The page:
Supreme court justice Ruth Bader Ginsburg, or “The Notorious RBG,” as she is known colloquially, has become something of an icon in years past. She’s made appearances in art, memes, books, and even raps on SNL. She’s had a number of movies made about her and it’s not hard to see why. Ginsburg is as tough as they come, sharp as a tack, and a complete and total badass.
Now approaching 86 years old, she has been in the news recently for making it abundantly clear to the president that she isn’t going anywhere and he isn’t getting her seat on the bench either. She was back to work a few days after breaking her ribs and then again after surgery to remove cancerous nodules from her lung. And with her difficult workout and her ability to bounce back after numerous injuries, we’re all rooting for her.
Although many are familiar with the supreme court justice, many are unaware of how RBG got her start, and the newest film about her does its best to show you.
On The Basis of Sex shows Ruth’s beginnings: opening with her first day at Harvard Law as one of only nine women and ends with her (spoiler alert) successful first case as a lawyer. The audience watches Ruth fight for her right to attend Harvard as a woman, take care of her sick husband while making sure he also passes all of his Harvard classes, and struggle to find a job after graduation despite being at the top of her class, all while raising a daughter.
It is easy to get exhausted simply considering all of that. Ruth handles it all with a stubborn kind of grace.
When her husband shows her a tax case involving a man being discriminated against for taking care of his unwell mother, Ruth decides to represent the man in court and a legend is born.
At the time, only women or divorced men could be seen as “caregivers” and be given tax breaks in order to care for their people. The man Ruth decides to represent is passed over for tax breaks because he had never been married.
The whole purpose of Ginsburg taking the case is in order to set a precedent. Up until this case, discrimination on the basis of sex or gender was legal in the United States. The way that court cases are ruled is by the court cases that precede it. Up until that point, every case involving sex and/or gender had ruled in favor of sex discrimination. In taking this man’s case, Ruth hoped that the panel of judges would rule in his favor, as he was a man, and that a new precedent would be set, one in which discrimination on the basis of sex was unconstitutional.
Throughout the movie, Ruth is often told to give up and let her husband (a tax lawyer) argue the case and yet RBG doesn’t relent.
On The Basis of Sex is a powerful (and true) account of what it takes to be a hero. Ginsburg, although smart, is an underdog throughout the majority of the film. Her place at Harvard is frequently questioned and undermined. You watch her go into job interviews and be ogled by the interviewer, you see a panel of white men look down at her as if she is a child as she stands before them, a Harvard educated lawyer.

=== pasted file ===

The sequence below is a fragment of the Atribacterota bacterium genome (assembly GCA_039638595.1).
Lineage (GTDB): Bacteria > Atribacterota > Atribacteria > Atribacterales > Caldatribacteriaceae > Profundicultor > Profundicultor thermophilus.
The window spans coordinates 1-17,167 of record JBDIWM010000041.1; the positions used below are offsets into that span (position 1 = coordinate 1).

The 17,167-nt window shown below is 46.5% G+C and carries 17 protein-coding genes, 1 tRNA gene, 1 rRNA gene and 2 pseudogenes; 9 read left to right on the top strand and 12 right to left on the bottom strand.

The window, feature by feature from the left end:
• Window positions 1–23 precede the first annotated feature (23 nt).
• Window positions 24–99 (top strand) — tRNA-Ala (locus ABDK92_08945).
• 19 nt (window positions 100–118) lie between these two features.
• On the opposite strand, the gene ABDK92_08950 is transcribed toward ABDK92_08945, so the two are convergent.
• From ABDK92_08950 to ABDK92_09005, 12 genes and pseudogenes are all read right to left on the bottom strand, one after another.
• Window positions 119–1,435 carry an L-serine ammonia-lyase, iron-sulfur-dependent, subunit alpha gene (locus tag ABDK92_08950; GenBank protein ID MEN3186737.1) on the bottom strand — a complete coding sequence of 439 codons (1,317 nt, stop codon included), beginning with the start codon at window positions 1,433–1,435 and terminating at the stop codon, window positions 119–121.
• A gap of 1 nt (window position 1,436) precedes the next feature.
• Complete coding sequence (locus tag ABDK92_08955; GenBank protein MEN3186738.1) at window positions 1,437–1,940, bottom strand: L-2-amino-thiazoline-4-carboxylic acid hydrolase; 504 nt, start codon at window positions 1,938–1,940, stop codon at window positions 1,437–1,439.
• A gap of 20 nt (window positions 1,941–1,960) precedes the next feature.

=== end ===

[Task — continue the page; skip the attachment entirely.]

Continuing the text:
The whole world, it seems, it pushing for Ruth to fail. And, yet, she pushes on. And, in doing so, she shows what it means to be a hero.
She doesn’t back down, although the odds are stacked against her. She faces down her bullies with nothing but a stone in a sling and raw determination. She shows that all it takes to be a hero is a lot of courage and the will to do what it takes to do what’s right.
Ill-equipped and outnumbered, Ruth faces down Goliaths without wavering and succeeds, taking one giant leap for women’s rights.
Watching Ruth fight for her right to be in the room brought tears to my eyes.
I felt what she felt at the job interview, realizing that she wasn’t getting the position as the interviewer’s eyes fell to her chest. As she and her daughter are harassed by men on the street. I have felt that same powerlessness so much in my own life. That same objectification. I have also felt small and inconsequential, as the men in the movie seemed determined to make RBG.
To watch Ruth fight tooth and nail to prove her worth and come out victorious gave me hope. To watch her face down the bullies and the powerful and win made me feel limitless. It gave me renewed strength to walk down the street alone and courage for the day I tread into a male-dominated field with a big bust, a lengthy resume, and plenty of opinions.
She showed me that the fight is not for nothing. The fight for justice and the struggle to do the right thing will never be worthless. There will always be victories to be won, no matter big or small, if we resign ourselves to never give up the fight.
In a world of Trumps and Kavanaughs, I really needed that reminder.
I envy the girls who get to grow up under the watchful eye of Ruth Bader Ginsburg. With her to look up to, they will surely grow up to believe in their own power. They will grow up fully aware of their worth and their own capacity to be a hero.
I marvel for a generation able to have her as an example. Able to read about her in textbooks and watch her in movies. A generation with her at the forefront will indeed make change.
Regardless, OTBOS proves that anyone can be a hero, no matter how tiny, and that RBG is, in fact, notorious.